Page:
It’s pretty easy to come up with many different ways to review portions of a story, but I’ve always had trouble thinking of unique activities that allow students to re-generate an entire text. Cynthia Hitz’s “Back At’cha” works well for this, as does creating a Class Storybook. These activities are great, because they allow the teacher to lead the class through a complete re-tell of the story without simply asking the class, “What happens next?” “And then?” “And then?”. Another activity that works pretty well is what I’ll call “Story Strips”. Use this activity after you have finished asking a class story or reading a story-based text (ex: a novel, short story, or chapter of a novel). It is a good way to generate a complete version of the text in writing and remind students of everything that happened.
- Cut 8.5”x11” pieces of computer paper (new or scrap) into four strips, the long way (landscape orientation). Cut up enough strips for each student in your class to have two.
- Distribute one strip to each student.
- Instruct students to write one line from the story on their strip of paper.
- Collect the strips from students one-by-one. Each time that you take a strip from a student, read it aloud (correcting it as you say it so that students do not hear any errors).
- Circle the sentence, and then tape it to the board. If possible, personalize it as well. If you are unfamiliar with the circling or personalization strategy, please visit this link.
- After you tape each one to the board, collect another strip from another student. Read it aloud to the class, then ask them if it is a new event or a repeat. If it is a repeat, tape it on top of the strip that it repeats that was already taped to the board. If it is a new event, tape it to the board in a way that creates a timeline: either above or below or to the left or right of previously added events. Ask students questions to help you determine where it should go: this will give them repetitions of sequencing vocabulary as well as the structures contained within the story. **While you are doing this, have a student type the story–projected so that the class can see it, if possible–or write it down in a notebook if typing is not an option.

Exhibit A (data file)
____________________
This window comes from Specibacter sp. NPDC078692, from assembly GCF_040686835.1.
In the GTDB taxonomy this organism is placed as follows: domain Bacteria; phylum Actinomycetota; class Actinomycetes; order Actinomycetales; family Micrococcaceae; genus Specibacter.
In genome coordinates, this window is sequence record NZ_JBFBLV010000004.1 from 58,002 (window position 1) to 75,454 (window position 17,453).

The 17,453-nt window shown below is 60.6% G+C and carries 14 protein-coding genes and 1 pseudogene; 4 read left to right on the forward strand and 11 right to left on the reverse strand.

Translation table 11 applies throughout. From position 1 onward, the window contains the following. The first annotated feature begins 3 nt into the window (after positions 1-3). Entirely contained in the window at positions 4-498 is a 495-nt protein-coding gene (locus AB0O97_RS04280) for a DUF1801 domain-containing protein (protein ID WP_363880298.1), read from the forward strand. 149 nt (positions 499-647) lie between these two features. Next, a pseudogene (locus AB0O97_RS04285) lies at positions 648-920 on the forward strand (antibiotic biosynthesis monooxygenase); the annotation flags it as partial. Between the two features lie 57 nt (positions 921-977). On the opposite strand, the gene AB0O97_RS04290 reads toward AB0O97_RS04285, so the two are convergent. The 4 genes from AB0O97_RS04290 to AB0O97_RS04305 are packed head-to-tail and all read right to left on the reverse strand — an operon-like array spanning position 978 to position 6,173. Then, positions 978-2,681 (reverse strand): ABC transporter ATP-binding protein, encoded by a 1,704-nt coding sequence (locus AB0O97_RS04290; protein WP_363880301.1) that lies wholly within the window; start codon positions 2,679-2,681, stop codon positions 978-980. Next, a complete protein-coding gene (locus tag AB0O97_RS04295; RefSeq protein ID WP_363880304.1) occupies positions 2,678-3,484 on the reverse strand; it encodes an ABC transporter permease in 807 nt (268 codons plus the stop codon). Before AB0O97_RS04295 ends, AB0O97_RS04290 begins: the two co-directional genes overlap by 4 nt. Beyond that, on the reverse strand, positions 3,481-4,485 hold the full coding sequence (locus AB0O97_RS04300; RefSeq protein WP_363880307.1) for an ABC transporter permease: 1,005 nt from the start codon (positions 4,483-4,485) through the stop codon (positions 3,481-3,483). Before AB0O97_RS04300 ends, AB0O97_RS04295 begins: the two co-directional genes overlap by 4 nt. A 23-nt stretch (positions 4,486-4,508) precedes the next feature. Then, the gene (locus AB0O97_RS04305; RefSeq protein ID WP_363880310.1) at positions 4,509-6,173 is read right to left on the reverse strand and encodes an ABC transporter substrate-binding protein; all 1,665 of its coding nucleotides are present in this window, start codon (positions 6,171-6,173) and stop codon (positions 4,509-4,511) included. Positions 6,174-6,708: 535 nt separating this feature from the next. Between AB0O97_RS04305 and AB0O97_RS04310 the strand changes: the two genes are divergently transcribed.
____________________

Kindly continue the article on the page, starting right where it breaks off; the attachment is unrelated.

- Repeat #4-6 until all strips have been added to the board.
- Once all strips have been collected, distribute a second strip to each student. ‘
- Instruct students to write a “missing” event or piece of information from the story on their second strip (if there are not many missing, students could work in pairs to do this).
- Repeat steps #4-6 until you have a complete version of the story taped in chronological order on the board, then read it together!
You now have a complete text. This will allow you to do some of my favorite activities like a Blind Re-tell or Write, Draw, Pass, and it prevents you from finding yourself in the unfortunate position of planning activities for the next day and forgetting what happened in the class’s story! Voila!
What are some activities that you’ve used to generate complete, written re-tells?